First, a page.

27 April 2006
Persistence Of Triclocarban Surprises
by Kate Melville
Johns Hopkins researchers have been measuring levels of the antibacterial hand soap ingredient, triclocarban, as it passed through water treatment facilities and found that 75 percent of the ingredient washed down household drains persists during wastewater treatment. Worse still, the chemical accumulates in municipal sludge, which is later used as a fertilizer and soil conditioner for crops.
"The observed persistence of triclocarban is remarkable," said researcher Jochen Heidler. "In the [treatment] plant, the chemical contained in sludge underwent biological treatment for an average period of almost three weeks, yet very little degradation took place."
One of the researchers involved in this new study, Rolf U. Halden, had previously published findings on the high levels of both triclosan and triclocarban found in rivers and streams across the country. And now, the discovery that triclocarban is not broken down in water treatment plants has compounded Halden's concerns. "Triclocarban does not break down easily even under the intense measures applied during wastewater treatment. Triclocarban is leading a peculiar double life. Following its intended use as a topical antiseptic, we are effectively and inadvertently using it as an agricultural pesticide that is neither regulated nor monitored."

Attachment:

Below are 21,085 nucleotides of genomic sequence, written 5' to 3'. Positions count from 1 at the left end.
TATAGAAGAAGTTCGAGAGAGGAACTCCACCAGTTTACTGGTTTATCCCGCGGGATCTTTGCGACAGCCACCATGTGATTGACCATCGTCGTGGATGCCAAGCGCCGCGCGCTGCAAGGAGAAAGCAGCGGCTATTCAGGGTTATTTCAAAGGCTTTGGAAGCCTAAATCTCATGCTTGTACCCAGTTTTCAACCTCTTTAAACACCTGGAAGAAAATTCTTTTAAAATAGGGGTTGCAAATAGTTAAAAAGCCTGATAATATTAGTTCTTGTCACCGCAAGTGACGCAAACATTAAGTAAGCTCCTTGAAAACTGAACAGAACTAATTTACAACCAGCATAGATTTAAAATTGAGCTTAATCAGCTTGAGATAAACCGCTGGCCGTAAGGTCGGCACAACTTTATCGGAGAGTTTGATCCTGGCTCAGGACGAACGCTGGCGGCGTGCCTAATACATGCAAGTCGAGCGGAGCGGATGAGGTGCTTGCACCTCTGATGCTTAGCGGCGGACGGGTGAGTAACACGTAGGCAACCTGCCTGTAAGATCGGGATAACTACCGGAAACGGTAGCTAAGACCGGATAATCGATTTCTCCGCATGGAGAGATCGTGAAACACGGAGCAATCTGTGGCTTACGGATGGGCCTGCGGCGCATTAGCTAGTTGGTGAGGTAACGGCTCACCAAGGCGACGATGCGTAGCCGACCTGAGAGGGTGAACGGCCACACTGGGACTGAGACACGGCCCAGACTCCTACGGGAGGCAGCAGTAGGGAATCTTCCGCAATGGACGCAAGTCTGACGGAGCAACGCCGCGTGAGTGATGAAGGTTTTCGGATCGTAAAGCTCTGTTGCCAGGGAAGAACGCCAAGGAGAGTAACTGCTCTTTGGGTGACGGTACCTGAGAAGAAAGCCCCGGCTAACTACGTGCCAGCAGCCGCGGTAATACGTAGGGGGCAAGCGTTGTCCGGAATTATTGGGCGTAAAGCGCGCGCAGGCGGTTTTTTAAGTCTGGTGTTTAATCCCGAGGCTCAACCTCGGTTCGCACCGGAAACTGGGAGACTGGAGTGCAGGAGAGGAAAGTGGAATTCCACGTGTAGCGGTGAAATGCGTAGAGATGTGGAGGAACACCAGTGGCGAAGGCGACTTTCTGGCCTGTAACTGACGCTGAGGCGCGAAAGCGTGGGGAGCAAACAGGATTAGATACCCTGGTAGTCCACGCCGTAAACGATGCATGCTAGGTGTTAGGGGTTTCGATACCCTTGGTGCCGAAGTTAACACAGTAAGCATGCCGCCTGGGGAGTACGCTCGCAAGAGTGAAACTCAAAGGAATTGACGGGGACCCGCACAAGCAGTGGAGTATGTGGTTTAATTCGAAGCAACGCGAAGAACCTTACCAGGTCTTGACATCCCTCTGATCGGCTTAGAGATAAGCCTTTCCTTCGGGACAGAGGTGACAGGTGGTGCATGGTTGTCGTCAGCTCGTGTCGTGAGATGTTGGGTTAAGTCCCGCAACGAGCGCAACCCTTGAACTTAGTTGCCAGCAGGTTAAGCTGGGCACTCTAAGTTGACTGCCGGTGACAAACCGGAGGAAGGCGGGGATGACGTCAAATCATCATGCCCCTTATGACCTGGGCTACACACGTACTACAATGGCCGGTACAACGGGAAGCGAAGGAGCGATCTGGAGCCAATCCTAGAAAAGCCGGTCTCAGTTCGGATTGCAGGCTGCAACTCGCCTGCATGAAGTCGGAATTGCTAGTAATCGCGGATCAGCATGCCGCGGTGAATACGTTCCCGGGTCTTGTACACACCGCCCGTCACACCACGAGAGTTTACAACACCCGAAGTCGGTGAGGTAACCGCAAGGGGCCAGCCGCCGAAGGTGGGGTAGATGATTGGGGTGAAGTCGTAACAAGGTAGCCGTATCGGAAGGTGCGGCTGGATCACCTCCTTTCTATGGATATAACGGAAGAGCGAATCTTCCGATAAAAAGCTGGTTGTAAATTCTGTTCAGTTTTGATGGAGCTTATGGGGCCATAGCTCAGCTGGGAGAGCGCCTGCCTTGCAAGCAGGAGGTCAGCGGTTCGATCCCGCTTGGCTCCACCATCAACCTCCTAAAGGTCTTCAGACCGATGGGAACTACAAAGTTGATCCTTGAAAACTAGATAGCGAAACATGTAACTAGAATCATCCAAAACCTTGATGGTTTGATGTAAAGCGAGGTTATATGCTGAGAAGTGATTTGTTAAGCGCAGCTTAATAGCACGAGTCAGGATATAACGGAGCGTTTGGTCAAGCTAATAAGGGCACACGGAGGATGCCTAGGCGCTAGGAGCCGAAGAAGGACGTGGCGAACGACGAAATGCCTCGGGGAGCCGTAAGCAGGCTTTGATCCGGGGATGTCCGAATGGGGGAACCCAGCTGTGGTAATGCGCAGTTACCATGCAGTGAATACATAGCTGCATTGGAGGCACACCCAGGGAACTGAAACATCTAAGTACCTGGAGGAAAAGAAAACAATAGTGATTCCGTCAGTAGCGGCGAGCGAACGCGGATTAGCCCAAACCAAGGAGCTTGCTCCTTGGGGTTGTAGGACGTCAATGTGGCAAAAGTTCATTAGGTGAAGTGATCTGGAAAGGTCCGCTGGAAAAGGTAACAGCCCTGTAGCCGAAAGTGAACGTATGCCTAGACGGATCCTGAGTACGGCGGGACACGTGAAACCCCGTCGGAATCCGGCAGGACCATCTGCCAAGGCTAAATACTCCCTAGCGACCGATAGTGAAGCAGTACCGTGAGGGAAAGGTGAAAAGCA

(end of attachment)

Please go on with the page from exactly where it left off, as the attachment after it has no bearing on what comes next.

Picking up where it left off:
While the treatment plants were quite effective at removing the triclocarban from the wastewater, the chemical became concentrated in the residue sludge. According to the study, published in Environmental Science & Technology, very little degradation of the triclocarban occurred, with around 75 percent of the initial mass remaining chemically unchanged. While anaerobic digestion reduced the overall sludge volume, it did not affect the quantity of triclocarban, thereby concentrating the antiseptic agent to levels several thousand-fold higher than those found in raw wastewater. Worryingly, 95 percent of the sludge is recycled for other uses, such as soil conditioners and crop fertilizers.
"The irony is twofold," said Halden. "First, to protect our health, we mass-produce and use a toxic chemical which the Food and Drug Administration has determined has no scientifically proven benefit. Second, when we try to do the right thing by recycling nutrients contained in biosolids, we end up spreading a known reproductive toxicant on the soil where we grow our food. The study shows just how important it is to consider the full life cycle of the chemicals we manufacture for use in our daily life." Halden added that additional studies are underway to determine if triclocarban, which is toxic when ingested, can migrate from sludge into foodstuffs, thereby potentially posing a human health risk.
Source: Johns Hopkins University Bloomberg School of Public Health